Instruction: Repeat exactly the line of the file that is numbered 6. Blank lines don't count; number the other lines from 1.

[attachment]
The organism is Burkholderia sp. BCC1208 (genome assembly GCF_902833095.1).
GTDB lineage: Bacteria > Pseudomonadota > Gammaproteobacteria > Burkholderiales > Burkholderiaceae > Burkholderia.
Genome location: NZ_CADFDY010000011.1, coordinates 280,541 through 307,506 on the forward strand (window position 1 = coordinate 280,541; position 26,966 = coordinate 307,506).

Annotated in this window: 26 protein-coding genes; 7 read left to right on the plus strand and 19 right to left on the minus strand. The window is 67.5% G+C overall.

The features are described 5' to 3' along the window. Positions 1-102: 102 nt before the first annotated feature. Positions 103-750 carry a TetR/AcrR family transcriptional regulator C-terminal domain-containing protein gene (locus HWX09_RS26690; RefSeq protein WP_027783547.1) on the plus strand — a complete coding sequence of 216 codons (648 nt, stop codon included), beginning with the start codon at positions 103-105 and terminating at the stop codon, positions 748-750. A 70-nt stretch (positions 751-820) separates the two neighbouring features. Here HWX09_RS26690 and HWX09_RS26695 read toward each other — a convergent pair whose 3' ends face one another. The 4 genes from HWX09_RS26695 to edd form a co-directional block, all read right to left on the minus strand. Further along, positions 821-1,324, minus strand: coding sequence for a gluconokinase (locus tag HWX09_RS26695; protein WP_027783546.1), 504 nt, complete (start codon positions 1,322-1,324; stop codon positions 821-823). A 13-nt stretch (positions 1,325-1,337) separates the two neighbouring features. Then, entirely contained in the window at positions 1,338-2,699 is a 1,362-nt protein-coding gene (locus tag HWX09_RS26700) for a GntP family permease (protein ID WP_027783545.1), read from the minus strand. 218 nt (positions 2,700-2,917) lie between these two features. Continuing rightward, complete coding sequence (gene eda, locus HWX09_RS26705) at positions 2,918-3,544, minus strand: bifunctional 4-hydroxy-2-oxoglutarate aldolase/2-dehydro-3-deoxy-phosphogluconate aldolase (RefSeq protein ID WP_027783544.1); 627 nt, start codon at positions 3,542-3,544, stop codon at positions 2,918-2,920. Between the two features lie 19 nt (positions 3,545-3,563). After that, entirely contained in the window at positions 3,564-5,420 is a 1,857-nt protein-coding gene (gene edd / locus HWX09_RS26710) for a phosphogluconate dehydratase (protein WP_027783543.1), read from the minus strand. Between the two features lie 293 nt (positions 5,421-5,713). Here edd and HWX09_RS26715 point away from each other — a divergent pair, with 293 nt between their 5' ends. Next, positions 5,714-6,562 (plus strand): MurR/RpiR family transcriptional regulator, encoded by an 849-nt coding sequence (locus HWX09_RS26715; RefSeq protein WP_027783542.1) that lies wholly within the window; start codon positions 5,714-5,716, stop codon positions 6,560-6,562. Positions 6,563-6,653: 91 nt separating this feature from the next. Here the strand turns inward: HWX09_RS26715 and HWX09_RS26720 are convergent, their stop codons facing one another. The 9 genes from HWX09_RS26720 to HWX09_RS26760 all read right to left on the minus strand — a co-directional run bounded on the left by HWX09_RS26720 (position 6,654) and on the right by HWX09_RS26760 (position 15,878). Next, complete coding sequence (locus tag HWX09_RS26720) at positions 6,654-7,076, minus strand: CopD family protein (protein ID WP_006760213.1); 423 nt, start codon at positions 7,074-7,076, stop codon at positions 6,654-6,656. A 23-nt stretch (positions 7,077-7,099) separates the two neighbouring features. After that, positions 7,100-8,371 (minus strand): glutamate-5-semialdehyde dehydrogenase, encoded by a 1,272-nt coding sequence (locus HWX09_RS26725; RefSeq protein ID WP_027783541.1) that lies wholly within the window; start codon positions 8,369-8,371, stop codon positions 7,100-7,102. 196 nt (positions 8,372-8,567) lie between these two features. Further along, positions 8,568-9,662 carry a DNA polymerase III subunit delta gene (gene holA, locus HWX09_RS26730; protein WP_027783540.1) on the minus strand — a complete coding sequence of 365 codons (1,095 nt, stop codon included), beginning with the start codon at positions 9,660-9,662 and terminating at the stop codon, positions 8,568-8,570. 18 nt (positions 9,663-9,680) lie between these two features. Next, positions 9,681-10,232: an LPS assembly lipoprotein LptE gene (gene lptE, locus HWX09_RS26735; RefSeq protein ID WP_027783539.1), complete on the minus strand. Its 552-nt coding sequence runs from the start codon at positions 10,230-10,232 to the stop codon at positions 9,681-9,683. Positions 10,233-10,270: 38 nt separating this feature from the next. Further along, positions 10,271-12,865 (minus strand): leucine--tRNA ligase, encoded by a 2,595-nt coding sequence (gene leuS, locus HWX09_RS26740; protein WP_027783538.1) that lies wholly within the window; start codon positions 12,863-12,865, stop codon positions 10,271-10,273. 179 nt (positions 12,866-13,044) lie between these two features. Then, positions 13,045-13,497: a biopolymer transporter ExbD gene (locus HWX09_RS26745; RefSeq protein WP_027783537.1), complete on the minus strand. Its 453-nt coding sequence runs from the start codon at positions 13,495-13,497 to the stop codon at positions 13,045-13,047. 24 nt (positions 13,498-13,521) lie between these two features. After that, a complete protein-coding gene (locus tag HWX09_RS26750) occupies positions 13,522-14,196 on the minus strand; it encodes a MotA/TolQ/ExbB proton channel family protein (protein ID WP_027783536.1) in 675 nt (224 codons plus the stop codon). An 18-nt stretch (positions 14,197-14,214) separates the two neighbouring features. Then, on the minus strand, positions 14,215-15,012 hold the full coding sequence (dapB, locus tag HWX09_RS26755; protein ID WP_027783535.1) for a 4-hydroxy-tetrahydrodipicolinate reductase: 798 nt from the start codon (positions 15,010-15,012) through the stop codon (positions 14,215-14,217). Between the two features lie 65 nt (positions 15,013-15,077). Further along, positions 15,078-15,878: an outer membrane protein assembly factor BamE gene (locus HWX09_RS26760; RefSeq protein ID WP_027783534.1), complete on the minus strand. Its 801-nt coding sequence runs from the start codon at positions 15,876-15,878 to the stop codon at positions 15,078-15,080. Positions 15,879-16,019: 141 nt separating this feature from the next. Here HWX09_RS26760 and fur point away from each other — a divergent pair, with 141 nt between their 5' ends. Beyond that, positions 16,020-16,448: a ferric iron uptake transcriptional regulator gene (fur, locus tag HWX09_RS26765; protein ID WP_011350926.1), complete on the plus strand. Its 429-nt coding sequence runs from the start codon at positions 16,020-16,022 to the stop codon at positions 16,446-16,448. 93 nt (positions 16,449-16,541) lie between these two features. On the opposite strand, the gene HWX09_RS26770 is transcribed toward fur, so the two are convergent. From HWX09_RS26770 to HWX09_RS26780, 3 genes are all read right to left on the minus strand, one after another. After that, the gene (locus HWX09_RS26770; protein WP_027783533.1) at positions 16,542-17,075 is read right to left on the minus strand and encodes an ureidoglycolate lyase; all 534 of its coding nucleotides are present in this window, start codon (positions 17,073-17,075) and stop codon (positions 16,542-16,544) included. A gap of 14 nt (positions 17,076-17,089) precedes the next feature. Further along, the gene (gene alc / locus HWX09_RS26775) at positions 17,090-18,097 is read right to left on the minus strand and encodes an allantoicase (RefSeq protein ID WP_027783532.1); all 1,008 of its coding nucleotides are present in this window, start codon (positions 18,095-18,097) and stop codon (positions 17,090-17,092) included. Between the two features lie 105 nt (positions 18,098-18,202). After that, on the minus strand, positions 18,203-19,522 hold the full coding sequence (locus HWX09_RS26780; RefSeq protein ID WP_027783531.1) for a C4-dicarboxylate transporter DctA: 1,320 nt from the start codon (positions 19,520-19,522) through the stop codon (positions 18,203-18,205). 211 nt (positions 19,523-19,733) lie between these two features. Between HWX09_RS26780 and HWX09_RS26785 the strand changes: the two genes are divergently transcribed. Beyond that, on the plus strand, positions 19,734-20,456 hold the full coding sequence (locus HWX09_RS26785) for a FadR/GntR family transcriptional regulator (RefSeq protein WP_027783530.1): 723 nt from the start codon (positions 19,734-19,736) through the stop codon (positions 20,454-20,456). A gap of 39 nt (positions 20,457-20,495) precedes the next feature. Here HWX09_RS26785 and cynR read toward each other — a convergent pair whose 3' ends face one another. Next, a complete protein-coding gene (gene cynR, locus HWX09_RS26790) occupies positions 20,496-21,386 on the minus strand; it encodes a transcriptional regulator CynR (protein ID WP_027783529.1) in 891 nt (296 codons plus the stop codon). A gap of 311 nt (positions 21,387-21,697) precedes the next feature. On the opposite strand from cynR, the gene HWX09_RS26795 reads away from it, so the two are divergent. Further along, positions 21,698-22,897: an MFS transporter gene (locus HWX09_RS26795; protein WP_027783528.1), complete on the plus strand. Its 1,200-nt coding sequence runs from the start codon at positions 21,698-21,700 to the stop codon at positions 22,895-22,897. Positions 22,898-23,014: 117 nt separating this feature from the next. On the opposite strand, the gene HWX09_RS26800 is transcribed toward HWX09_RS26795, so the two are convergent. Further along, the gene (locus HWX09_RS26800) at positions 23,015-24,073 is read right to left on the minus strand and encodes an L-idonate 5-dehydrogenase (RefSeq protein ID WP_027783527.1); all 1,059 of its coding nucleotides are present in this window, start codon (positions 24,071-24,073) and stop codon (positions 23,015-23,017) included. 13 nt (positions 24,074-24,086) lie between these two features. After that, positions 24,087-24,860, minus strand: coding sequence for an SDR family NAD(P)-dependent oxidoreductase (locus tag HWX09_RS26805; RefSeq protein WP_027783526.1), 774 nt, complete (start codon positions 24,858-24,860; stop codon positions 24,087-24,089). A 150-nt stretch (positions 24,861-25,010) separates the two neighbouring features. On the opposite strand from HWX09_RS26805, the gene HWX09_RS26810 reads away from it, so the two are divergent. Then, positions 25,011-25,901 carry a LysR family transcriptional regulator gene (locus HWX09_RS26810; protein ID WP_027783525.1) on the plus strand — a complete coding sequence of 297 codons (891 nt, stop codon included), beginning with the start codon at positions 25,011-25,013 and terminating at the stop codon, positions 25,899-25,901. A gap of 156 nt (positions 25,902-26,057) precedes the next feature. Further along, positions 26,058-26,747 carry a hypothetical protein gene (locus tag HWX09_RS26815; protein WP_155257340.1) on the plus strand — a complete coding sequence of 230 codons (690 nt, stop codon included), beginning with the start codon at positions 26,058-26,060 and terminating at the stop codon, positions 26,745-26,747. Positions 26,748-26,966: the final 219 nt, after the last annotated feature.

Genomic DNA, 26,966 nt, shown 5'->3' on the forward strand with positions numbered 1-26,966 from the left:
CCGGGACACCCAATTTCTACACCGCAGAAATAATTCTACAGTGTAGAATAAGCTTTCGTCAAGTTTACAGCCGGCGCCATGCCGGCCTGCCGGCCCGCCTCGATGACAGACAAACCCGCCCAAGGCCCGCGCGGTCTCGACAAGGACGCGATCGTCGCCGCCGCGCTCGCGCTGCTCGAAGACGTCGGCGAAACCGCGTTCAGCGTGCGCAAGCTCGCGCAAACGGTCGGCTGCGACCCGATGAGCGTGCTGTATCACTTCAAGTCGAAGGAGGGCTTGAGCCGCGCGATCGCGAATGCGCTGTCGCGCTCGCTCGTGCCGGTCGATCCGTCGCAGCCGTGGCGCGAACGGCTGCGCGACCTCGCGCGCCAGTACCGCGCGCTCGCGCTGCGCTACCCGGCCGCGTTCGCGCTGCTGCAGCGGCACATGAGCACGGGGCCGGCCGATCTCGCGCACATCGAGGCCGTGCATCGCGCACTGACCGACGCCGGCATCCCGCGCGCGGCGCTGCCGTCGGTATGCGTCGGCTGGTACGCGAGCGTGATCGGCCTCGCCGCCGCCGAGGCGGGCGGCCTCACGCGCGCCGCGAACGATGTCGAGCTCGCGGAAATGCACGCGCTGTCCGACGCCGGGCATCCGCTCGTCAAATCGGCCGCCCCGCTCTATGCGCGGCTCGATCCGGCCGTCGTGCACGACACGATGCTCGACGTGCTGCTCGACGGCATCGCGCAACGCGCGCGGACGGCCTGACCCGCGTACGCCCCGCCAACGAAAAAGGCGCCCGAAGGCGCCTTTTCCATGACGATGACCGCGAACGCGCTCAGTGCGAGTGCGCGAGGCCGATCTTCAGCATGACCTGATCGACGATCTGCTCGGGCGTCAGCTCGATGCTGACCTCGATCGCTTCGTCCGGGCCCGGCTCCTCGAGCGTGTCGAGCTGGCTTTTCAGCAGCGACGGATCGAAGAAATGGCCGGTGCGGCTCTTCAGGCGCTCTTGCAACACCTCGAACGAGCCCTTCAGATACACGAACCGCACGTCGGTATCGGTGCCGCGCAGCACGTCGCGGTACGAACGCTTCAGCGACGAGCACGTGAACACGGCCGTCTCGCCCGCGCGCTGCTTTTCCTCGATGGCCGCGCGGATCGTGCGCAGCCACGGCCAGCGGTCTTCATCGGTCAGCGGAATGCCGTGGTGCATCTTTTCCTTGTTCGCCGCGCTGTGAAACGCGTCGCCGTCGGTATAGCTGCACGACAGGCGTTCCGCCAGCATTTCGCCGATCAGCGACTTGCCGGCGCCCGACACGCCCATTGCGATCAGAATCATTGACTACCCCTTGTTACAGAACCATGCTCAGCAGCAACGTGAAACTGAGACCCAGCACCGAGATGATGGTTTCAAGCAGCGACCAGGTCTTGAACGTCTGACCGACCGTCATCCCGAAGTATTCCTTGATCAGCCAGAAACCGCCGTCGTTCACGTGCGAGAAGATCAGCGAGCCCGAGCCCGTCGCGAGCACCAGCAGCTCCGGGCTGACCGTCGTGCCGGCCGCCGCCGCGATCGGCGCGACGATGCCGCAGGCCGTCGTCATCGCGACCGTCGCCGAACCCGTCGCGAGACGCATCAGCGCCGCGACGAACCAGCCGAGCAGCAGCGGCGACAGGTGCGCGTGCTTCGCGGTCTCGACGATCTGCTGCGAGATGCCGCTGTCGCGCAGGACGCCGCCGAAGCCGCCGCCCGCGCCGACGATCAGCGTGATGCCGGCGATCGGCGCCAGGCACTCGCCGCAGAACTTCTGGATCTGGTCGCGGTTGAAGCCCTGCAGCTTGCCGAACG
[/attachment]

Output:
Genomic DNA, 26,966 nt, shown 5'->3' on the forward strand with positions numbered 1-26,966 from the left: